Reference : Housing Quality as Environmental Inequality: The Case of Wallonia, Belgium
Scientific journals : Article
Engineering, computing & technology : Architecture
Law, criminology & political science : Multidisciplinary, general & others
http://hdl.handle.net/2268/184219
Housing Quality as Environmental Inequality: The Case of Wallonia, Belgium
English
Lejeune, Zoé mailto [Université de Liège > Département de science politique > Politique européenne >]
Xhignesse, Guillaume mailto [Université de Liège > HEC-Ecole de gestion : UER > Théorie monétaire et macroéconomie >]
Kryvobokov, Marko mailto []
Teller, Jacques mailto [Université de Liège > Département Argenco : Secteur A&U > Urbanisme et aménagement du territoire >]
Sep-2016
Journal of Housing and the Built Environment
Springer
31
3
495-512
Yes
International
1566-4910
1573-7772
Heidelberg
Germany
[en] Environmental Inequality ; Spatial Discrepancies ; Housing Conditions
[en] First in the USA and then in many other countries, scholarship on environmental inequality has sought to shed light on the unequal environmental conditions borne by poor people and ethnic minorities, and to challenge public policies and their unjust impacts on those target groups. Housing quality, especially the indoor characteristics of homes, offers an innovative perspective in this field of research.
In previous research on environmental inequality in the Walloon context, housing quality has been proven to be a major determinant of quality of life and environmental well-being. This paper analyses housing quality through a twofold approach: through indoor characteristics on the one hand, and outdoor subjective and objective externalities on the other. It reveals the disparities between the most deprived and the wealthiest segments of the population.
The evidence for this study is based on a housing quality survey carried out in 2012 and 2013 on 6,018 households in Wallonia (Belgium). The key findings are that poor people are found to live in housing of lower quality, in densely populated neighbourhoods and those with mixed use, with compensating amenities provided at the local level. Moreover, consistent with environmental inequality scholarship, deprived households are found to bear the burden of environmental degradation outside the home. People live in areas with poorer air quality, but are found to benefit from greater access to green spaces. The results of the survey reveal an interesting point concerning the environmental inequality literature; the interior features of housing are found to differ more widely between deprived and wealthier people than the surrounding environment does.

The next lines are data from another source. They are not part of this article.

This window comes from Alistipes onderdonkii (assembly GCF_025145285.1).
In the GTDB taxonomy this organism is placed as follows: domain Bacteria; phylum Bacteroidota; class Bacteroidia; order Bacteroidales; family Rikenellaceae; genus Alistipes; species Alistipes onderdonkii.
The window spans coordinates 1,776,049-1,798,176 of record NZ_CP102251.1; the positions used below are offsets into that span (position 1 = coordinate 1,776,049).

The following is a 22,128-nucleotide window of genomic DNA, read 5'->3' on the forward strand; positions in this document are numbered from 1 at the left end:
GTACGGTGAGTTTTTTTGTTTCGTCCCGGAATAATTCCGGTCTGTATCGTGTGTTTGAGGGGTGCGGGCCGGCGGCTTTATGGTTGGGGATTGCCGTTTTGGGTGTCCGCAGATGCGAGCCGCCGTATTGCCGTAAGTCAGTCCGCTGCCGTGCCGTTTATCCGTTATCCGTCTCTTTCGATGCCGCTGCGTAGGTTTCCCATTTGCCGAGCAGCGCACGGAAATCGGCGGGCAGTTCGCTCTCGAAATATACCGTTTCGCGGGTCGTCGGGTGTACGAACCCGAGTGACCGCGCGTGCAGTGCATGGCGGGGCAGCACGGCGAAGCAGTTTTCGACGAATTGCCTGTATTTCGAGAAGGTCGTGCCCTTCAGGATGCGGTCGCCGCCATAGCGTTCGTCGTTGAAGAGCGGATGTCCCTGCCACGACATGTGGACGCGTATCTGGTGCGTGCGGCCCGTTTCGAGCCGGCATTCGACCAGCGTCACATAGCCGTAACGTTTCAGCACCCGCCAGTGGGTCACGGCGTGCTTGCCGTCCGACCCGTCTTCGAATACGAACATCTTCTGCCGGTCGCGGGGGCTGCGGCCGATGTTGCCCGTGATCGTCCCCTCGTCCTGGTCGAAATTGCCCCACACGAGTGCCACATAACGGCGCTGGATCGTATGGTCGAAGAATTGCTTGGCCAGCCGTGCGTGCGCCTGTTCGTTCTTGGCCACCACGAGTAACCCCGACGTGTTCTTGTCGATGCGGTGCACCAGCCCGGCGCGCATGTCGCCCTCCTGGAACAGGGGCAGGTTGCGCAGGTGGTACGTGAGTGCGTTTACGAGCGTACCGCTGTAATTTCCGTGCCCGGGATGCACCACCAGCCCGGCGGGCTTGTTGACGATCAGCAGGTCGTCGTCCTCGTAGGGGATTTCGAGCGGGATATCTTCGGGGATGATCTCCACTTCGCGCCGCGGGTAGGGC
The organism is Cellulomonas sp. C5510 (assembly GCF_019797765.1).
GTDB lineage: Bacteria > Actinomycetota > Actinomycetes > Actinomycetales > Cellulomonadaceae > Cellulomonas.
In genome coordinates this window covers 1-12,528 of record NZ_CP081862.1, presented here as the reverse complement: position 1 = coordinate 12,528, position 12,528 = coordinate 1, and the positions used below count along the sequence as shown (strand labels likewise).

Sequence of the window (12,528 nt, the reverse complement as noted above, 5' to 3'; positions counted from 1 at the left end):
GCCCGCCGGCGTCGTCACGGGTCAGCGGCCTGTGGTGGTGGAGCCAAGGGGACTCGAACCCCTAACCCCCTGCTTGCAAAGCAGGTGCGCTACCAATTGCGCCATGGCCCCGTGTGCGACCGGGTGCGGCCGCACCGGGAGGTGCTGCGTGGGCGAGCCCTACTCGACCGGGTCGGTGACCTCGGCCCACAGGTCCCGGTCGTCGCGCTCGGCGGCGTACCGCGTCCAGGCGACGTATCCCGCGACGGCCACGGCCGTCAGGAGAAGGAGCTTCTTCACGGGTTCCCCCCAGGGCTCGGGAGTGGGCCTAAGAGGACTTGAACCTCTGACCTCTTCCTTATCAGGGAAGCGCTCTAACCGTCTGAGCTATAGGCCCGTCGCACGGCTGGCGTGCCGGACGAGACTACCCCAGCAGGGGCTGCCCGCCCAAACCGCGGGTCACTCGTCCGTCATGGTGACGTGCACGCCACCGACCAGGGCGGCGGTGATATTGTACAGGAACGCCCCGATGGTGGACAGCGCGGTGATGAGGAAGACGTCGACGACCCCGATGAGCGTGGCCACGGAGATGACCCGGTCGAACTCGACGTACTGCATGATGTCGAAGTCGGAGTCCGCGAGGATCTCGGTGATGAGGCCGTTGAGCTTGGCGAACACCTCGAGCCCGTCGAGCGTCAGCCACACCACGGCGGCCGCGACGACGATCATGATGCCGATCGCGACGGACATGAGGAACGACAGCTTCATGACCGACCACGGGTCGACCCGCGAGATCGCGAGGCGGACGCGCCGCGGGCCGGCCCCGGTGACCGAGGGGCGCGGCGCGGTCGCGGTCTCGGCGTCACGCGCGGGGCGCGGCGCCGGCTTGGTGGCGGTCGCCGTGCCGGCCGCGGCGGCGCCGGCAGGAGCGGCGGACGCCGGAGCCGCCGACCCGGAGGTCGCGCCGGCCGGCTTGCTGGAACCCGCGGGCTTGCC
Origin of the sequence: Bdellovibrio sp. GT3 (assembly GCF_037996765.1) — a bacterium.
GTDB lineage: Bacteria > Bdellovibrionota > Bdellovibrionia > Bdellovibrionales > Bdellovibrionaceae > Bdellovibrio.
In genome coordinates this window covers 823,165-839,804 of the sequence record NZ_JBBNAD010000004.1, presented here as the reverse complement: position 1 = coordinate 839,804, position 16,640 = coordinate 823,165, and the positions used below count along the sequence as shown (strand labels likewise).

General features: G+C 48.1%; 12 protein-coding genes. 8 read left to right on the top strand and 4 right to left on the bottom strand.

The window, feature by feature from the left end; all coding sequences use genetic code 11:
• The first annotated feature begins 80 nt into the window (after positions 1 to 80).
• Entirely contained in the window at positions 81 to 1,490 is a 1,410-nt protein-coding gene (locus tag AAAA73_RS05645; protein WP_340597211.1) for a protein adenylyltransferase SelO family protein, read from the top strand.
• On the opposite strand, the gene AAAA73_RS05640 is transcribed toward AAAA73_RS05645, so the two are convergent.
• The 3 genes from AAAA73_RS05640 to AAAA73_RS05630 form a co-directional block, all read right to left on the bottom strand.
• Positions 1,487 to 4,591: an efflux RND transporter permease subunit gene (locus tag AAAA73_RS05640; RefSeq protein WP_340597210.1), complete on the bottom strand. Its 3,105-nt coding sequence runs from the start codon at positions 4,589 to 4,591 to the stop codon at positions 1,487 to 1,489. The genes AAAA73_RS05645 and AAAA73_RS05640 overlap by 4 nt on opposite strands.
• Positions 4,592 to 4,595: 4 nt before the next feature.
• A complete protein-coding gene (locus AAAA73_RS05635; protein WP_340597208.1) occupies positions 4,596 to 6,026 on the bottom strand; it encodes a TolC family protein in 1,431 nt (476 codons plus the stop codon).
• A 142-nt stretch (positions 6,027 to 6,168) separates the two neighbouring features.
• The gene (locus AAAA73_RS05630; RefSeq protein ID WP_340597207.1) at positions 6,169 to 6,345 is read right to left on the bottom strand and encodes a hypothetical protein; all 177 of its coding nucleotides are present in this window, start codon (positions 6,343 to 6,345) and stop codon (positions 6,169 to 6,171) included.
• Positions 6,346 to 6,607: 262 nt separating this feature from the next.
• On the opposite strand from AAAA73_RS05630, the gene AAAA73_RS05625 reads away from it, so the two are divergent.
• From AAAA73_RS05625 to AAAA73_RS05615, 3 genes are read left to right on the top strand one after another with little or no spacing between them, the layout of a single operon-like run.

Lepur : Centre de Recherche sur la Ville, le Territoire et le Milieu rural ; LEMA - Local Environment Management and Analysis
IWEPS - Institut Wallon de l'Evaluation, de la Prospective et de la Statistique ; F.R.S.-FNRS - Fonds de la Recherche Scientifique
Researchers ; Professionals ; Students
http://hdl.handle.net/2268/184219
10.1007/s10901-015-9470-5

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